Mon 23 May, 2016 09:13 pm
I'm trying to locate the mangled anecdote in my mind I heard as a child, it was something like this:
A civil war general (or was it Churchill? I've got it all mangled) was asked by someone (Lincoln?) what he thought of another man (another officer or general?) and he gave a glowing report. Afterward someone asked him why, given that the man took every opportunity to speak ill of him an he answered something to the effect that he woudn't let the man's opinion of him color his opinion of the man.
That impressed me as a kid and always stuck with me but I have finally forgotten and mangled the anecdote in my mind (I swear I must be losing my memory as I age, I remembered it verbatim a few years ago).
Anyone know what I'm talking about? I have googled with no success.
one of Bill Watterson's 7 ruls of life is
"What other people think of you is none of your business"
I think the anecdote ended something like "he asked my opinion of him not about his opinion of me".
â€śIn a similar way, General Robert E. Lee once spoke to the president of the Confederacy, Jefferson Davis, in the most glowing terms about a certain officer under his command. Another officer in attendance was astonished. â€śGeneral,â€ť he said, â€śdo you not know that the man of whom you speak so highly is one of your bitterest enemies who misses no opportunity to malign you?â€ť â€śYes,â€ť replied General Lee, â€śbut the president asked my opinion of him; he did not ask for his opinion of me.â€ť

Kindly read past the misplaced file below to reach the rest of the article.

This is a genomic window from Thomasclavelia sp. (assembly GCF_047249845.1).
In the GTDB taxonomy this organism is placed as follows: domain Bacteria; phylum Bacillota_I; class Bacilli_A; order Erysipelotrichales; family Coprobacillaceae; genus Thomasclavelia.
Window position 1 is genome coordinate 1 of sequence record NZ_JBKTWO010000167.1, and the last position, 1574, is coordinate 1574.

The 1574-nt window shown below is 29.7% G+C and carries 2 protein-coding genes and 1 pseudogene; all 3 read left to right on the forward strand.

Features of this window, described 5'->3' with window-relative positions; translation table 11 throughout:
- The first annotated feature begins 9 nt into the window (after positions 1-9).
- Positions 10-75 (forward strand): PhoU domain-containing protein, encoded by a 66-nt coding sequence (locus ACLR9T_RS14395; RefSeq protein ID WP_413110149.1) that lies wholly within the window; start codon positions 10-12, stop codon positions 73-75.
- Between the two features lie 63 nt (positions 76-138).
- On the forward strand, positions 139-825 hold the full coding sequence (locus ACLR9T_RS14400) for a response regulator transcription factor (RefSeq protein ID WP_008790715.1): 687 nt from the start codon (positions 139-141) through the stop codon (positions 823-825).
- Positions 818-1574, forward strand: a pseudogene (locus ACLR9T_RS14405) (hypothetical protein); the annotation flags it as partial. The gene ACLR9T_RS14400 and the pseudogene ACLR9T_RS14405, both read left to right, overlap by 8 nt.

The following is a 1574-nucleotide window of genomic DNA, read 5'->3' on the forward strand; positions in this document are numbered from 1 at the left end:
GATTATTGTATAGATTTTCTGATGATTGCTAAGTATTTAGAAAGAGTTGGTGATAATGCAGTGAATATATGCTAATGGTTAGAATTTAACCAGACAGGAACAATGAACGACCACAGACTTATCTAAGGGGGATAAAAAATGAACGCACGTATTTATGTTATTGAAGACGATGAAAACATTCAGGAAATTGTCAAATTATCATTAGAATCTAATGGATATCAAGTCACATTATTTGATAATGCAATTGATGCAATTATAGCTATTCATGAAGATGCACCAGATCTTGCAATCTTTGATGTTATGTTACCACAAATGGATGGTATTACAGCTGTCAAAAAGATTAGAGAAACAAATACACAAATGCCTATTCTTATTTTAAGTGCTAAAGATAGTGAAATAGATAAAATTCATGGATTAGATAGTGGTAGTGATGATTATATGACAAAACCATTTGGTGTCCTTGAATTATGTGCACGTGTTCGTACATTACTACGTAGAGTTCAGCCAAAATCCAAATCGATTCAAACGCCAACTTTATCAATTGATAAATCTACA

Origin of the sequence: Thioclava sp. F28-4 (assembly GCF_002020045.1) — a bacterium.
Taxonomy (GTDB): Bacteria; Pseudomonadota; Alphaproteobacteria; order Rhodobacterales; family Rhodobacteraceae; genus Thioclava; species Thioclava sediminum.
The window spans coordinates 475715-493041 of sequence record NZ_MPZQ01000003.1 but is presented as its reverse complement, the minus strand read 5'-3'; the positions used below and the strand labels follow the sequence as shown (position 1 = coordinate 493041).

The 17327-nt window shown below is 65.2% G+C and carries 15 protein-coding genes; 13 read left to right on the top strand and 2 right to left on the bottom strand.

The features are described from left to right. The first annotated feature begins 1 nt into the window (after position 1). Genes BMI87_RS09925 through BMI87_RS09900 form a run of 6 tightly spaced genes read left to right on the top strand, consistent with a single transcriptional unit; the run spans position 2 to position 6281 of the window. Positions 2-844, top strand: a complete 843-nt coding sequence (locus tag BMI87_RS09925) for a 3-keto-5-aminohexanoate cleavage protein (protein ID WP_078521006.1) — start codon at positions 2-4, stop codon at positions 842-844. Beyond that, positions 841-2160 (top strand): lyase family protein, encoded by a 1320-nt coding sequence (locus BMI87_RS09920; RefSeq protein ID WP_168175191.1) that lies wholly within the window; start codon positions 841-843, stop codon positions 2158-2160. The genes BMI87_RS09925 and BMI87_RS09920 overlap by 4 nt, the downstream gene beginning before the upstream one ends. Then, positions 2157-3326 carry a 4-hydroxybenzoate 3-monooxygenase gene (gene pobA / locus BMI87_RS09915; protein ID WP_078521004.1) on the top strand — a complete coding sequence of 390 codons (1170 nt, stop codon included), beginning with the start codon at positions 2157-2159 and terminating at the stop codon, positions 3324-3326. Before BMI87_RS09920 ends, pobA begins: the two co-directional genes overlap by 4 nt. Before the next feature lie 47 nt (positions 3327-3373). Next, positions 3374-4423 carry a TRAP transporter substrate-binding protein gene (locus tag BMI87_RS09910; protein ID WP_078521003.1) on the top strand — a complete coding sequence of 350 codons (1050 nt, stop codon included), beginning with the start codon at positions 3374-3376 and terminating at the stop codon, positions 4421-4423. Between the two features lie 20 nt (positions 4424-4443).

â€• Dale Carnegie, How to Win Friends and Influence People
I always go to Goodreads first, for quotes.
Robert E. Lee was asked what he thought of General Joe Johnston, a fellow officer in the Confederate Army. Lee rated him as being very satisfactory and made glowing comments about him. The person who asked the question seemed perplexed. "General," he said, "I guess you donâ€™t know what heâ€™s been saying about you."
"I know," answered Lee. "But I was asked my opinion of him, not his opinion of me!"
Thanks, this is the one with the original wording I read! I originally read it in a book of anecdotes that quoted from Carnegie extensively.
Thanks, this version isn't the original one I read as a child but adds who they were talking about.